Dan: If shaking hands make it a firm handshake, appearance and body language

  • Let’s say this first impression leads to a conversation, what leaves a lasting impression?

Melinda: Being organized, always prepared and able to explain what you do well enough for others to understand.

Kwasi: The tone and disposition at which one talks about company product, workflows, co-workers leave an impression. I also look out for mannerisms and some level of humility.

Daniel: Asking interesting questions, being engaged and insightful. Confidence in talking about what you know shows you believe in yourself.

Cameron: Being able to speak intelligently about their past experiences and correlating those experiences with how it benefits the company. Professionalism also leaves an impression.

Dan: Being inquisitive, eager to learn and listening will leave an impression.

  • Perhaps there is a possibility that this person might be a good potential for your team, what do you look out for during this conversation?

Melinda: Showing ambition and passion for the technology and having the talks to prove it. Being personable and not afraid to open up.

Kwasi: Willingness to learn and taking notes if needed, open to constructive criticism and not being afraid to fail.

Daniel: Being able to look at obstacles from a big picture and cares about the people affected (especially customers). Knows how to communicate well enough, when to ask questions and when to drop the wrong idea and start over

Cameron: Showing willingness to work with others and being able to explain how he/she intends to achieve an end goal. You don’t have to be well versed in the technology but have a strong work ethic.

Dan: Participating actively in the conversation with keen interest, active listening and being comfortable talking about their past work experiences as related to the role available.

  • Any advice for YPN?

Melinda: Continue learning and giving or taking advice to each other, regardless of age difference or professional status. There is no single fountain of knowledge, its lateral. Might sound cliché but set goals for yourself and spread positivity.

Kwasi: Take responsibility for your actions, don’t blame anyone else when things go wrong. Learn a little extra than you are required to, and you will always stay ahead. Always move on to help the next person or at least try to help.

Daniel: Always speak up and be confident, you know more than you think you do. Trying and failing is part of life, don’t be afraid to ask for help.

Cameron: Work hard and don’t overthink problems, they get easier when you break them down in parts. Always remember that you have plenty of resources around you that are willing to help.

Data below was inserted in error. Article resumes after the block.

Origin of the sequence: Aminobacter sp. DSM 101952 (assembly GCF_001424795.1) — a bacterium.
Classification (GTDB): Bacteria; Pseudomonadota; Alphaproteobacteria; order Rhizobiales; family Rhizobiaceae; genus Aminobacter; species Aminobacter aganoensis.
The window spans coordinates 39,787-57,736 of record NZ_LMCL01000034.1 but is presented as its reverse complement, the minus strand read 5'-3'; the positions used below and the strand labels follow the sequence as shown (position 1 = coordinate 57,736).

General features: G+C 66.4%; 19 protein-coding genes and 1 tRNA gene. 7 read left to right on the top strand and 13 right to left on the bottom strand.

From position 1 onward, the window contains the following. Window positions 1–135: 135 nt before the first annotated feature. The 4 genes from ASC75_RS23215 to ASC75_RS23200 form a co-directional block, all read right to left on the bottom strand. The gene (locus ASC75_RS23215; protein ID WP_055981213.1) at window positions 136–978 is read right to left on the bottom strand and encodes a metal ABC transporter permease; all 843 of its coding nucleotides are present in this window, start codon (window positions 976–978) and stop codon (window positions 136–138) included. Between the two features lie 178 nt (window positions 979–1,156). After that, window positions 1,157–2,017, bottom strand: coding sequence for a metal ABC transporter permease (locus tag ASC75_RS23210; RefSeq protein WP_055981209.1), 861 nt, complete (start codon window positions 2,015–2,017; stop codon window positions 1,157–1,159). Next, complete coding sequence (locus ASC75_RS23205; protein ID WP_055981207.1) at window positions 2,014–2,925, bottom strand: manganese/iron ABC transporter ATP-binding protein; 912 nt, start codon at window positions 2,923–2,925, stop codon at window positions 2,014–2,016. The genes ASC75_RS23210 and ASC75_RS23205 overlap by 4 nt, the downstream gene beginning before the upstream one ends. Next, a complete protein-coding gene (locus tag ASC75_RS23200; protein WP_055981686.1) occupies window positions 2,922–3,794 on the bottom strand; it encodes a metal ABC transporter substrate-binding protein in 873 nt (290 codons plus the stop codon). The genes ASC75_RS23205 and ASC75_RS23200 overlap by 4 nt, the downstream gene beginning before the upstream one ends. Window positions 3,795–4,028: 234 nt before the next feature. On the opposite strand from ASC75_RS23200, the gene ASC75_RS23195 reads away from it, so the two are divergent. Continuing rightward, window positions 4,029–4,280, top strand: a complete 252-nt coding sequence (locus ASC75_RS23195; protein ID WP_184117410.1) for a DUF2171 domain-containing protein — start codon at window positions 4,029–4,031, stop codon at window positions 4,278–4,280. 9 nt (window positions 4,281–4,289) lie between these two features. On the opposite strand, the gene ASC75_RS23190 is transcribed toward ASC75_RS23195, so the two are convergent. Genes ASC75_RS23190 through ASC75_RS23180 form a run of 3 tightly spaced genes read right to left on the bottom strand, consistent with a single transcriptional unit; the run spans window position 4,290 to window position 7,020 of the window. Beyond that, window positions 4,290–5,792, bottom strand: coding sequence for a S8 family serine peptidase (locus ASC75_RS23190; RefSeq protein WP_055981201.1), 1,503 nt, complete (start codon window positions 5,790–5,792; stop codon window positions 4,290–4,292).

Dan: Chase your dreams, or the job you seek. If you’re passionate about it, you’ll do well.

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New Contributor III


Hi guys, I’m Richard Madumere an Enterprise Geodata Support Analyst here at Esri and a point of contact for the Southeastern Esri Young Professional Network (YPN), which by the way is the coolest platform for you to meet fellow professionals and learn from your peers without any pressure of being in a work environment. Pretty chill.

Path to Esri

So, I recently moved to the United States in January 2016 in pursuit of a master’s degree in Environmental and Geospatial Sciences at North Carolina Central University, after obtaining a bachelor’s in civil engineering from my home country Nigeria. You guessed right, it’s a big switch between the two fields, let’s just say I stumbled upon GIS and it changed my whole career path for good and I’ve had no regrets since then.

I later applied and got the opportunity to intern here at Esri as a support analyst in summer 2017, I had an amazing experience with great mentorship from Caroline Garris who also happened to introduce me to YPN. Fast forward to January 2018, I started a full-time position as an enterprise geodata support analyst at Esri Charlotte and it has been amazing working alongside great colleagues since then.

Tips and advice

As I hinted earlier, great mentorship plays a role in the success of one’s professional life and fortunately, YPN provides ideas on how to maintain these relationships. Additionally, I recommend staying active in the workforce and never missing an opportunity to develop your skillset.

Lastly, as YPN is kickstarting a regional chapter in Charlotte North Carolina and we are very excited about a couple of events under the works. Fingers crossed and keep an eye out for the regional chapter announcements in the coming weeks. Join us as we explore a world of possibilities in the Esri professional community.

Richard Madumere,

Enterprise Geodata Support Analyst